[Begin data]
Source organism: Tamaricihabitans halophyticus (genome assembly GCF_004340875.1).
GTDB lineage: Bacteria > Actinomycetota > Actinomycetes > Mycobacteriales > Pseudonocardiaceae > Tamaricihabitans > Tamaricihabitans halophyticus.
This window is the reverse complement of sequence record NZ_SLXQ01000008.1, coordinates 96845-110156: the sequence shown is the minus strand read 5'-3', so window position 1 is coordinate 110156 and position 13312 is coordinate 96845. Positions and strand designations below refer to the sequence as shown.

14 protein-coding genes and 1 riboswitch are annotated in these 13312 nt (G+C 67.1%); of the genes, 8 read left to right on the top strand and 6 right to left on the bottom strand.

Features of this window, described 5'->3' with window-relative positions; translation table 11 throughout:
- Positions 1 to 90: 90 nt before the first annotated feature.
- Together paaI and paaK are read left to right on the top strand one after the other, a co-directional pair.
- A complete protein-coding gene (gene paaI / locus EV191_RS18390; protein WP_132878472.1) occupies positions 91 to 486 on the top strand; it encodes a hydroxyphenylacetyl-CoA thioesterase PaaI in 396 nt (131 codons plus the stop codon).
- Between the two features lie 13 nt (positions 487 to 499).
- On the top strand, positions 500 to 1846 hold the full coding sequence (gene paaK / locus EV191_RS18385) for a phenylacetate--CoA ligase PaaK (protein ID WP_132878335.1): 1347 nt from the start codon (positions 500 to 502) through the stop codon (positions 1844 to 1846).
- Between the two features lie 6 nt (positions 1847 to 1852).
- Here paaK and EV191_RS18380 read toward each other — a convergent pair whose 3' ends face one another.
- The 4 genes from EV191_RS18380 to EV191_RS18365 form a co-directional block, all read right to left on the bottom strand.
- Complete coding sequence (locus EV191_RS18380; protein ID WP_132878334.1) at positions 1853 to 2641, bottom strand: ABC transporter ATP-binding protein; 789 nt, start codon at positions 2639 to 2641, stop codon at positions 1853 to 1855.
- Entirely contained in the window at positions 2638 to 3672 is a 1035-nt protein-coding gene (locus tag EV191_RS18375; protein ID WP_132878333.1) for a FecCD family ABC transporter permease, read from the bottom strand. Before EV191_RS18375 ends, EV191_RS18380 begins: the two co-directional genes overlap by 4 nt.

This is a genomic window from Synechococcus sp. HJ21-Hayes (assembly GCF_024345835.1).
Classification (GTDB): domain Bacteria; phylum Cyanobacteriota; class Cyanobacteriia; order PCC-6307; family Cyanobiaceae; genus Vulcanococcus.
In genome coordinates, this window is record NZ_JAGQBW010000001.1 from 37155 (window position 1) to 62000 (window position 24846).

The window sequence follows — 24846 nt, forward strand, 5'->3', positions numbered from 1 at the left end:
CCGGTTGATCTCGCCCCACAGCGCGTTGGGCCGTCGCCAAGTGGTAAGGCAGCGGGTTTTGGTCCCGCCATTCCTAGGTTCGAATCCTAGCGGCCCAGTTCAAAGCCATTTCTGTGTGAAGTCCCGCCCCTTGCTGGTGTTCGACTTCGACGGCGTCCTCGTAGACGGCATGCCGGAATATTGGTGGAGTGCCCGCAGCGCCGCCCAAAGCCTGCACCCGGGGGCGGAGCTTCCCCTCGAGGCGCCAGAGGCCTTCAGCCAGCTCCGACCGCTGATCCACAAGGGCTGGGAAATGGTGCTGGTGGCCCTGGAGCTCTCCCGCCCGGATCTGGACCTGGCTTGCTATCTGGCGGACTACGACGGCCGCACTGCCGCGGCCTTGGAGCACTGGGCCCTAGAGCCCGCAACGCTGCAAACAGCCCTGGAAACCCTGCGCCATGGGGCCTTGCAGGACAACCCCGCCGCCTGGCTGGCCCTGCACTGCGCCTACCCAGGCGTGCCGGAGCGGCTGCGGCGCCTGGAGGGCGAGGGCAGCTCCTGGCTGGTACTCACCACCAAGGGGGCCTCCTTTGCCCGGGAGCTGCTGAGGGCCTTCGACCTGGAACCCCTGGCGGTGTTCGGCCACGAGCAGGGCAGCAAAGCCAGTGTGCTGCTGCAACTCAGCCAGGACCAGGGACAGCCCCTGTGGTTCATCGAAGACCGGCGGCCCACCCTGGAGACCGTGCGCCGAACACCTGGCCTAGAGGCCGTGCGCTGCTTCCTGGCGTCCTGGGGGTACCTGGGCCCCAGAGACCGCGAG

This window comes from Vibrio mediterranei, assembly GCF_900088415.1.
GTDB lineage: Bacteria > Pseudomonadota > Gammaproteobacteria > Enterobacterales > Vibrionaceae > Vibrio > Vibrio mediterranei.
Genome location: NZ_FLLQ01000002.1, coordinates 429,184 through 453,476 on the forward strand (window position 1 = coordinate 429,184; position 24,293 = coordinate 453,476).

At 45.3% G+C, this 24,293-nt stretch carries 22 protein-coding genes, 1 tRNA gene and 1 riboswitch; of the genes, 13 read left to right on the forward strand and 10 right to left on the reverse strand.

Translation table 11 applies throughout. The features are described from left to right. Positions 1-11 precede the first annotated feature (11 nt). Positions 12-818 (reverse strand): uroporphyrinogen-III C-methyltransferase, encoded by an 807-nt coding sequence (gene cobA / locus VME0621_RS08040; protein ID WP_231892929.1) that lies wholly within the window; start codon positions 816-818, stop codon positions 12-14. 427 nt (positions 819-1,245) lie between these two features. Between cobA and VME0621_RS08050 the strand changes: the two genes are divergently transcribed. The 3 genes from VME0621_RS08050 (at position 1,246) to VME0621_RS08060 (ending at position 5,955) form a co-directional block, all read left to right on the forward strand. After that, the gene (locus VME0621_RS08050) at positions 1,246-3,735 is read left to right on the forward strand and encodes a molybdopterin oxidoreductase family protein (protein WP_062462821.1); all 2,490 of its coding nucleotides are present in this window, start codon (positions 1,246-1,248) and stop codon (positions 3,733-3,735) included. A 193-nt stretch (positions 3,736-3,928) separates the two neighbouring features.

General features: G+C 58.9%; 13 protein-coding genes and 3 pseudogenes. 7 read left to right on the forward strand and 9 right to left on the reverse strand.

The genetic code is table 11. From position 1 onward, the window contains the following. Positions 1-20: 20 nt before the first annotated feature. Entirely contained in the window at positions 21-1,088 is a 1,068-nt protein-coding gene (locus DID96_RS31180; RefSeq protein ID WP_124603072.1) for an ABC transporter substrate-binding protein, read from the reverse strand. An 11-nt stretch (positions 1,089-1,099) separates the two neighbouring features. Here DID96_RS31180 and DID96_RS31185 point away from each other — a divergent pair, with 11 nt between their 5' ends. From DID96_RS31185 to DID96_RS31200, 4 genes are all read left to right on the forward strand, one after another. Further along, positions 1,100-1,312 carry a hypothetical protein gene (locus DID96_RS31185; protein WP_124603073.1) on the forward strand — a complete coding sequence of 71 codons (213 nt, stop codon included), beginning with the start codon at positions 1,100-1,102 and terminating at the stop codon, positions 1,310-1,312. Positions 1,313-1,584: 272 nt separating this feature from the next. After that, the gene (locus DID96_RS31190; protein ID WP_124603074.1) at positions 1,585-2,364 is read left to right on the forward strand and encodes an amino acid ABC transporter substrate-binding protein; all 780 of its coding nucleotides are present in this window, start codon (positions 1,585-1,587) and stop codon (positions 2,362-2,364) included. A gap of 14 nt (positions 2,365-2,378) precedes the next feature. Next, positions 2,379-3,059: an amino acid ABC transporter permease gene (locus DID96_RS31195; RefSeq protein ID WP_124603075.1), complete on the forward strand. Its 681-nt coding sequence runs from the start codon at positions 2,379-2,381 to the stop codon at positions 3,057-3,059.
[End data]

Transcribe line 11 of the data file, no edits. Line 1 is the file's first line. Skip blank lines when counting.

- Between the two features lie 6 nt (positions 1847 to 1852).